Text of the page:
Dismemberment Quotes (3 quotes)
I scrutinize life.
Many Species of Animals have been lost out of the World, which Philosophers and Divines are unwilling to admit, esteeming the Destruction of anyone Species a Dismembring of the Universe, and rendring the World imperfect; whereas they think the Divine Providence is especially concerned, and solicitous to secure and preserve the Works of the Creation. And truly so it is, as appears, in that it was so careful to lodge all Land Animals in the Ark at the Time of the general Deluge; and in that, of all Animals recorded in Natural Histories, we cannot say that there hath been anyone Species lost, no not of the most infirm, and most exposed to Injury and Ravine. Moreover, it is likely, that as there neither is nor can be any new Species of Animals produced, all proceeding from Seeds at first created; so Providence, without which one individual Sparrow falls not to the ground, doth in that manner watch over all that are created, that an entire Species shall not be lost or destroyed by any Accident. Now, I say, if these Bodies were sometimes the Shells and Bones of Fish, it will thence follow, that many Species have been lost out of the World... To which I have nothing to reply, but that there may be some of them remaining some where or other in the Seas, though as yet they have not come to my Knowledge. Far though they may have perished, or by some Accident been destroyed out of our Seas, yet the Race of them may be preserved and continued still in others.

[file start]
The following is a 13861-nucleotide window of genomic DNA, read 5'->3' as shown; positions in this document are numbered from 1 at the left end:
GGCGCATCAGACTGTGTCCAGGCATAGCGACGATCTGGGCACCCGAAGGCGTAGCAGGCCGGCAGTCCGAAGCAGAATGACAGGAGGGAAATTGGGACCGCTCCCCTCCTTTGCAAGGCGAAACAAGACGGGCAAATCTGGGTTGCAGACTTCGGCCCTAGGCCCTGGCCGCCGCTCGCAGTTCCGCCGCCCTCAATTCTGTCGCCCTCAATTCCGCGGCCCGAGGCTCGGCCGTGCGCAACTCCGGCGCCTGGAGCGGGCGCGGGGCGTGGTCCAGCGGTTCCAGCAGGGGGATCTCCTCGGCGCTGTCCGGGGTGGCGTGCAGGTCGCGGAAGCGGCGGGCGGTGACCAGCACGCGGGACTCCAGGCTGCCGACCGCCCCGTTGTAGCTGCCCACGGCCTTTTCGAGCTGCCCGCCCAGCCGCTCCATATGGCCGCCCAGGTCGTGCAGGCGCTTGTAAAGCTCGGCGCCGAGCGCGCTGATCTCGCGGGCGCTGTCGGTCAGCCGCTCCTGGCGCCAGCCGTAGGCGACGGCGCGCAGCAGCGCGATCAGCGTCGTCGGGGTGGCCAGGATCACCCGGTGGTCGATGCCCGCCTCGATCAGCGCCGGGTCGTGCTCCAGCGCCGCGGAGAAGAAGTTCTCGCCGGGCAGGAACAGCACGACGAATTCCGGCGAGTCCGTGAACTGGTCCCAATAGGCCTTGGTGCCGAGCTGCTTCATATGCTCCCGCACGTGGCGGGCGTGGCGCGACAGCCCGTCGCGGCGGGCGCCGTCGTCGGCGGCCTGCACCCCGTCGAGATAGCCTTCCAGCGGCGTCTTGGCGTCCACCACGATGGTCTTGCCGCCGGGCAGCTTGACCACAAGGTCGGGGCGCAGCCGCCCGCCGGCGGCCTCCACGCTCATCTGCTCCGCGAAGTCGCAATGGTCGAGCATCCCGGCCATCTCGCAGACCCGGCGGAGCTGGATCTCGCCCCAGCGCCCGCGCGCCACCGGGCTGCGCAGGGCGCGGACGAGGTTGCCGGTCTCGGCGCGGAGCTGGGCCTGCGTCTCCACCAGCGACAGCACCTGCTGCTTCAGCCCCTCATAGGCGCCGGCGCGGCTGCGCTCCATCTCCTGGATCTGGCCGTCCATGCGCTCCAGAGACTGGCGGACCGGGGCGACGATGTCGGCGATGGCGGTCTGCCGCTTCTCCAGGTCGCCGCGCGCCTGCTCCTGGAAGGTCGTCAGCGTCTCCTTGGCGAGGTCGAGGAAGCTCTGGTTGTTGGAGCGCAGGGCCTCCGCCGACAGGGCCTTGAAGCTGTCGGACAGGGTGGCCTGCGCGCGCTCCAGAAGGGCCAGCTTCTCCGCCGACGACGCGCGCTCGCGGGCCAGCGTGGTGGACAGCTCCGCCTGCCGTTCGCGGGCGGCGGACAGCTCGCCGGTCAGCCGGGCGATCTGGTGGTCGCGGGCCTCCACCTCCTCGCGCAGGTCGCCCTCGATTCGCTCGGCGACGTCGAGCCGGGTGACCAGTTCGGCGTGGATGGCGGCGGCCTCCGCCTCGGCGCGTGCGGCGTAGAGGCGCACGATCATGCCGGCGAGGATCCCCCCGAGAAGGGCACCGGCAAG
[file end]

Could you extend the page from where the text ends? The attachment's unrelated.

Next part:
— John Ray
The tendency of the sciences has long been an increasing proclivity of separation and dismemberment … The mathematician turns away from the chemist; the chemist from the naturalist; the mathematician, left to himself divides himself into a pure mathematician and a mixed mathematician, who soon part company … And thus science, even mere physical science, loses all traces of unity. A curious illustration of this result may be observed in the want of any name by which we can designate the students of the knowledge of the material world collectively. We are informed that this difficulty was felt very oppressively by the members of the British Association for the Advancement of Science, at their meetings at York, Oxford and Cambridge, in the last three summers. There was no general term by which these gentlemen could describe themselves with reference to their pursuits … some ingenious gentleman [William Whewell] proposed that, by analogy with artist, they might form Scientist, and added that there could be no scruple … when we have words such as sciolist, economist, and atheist—but this was not generally palatable.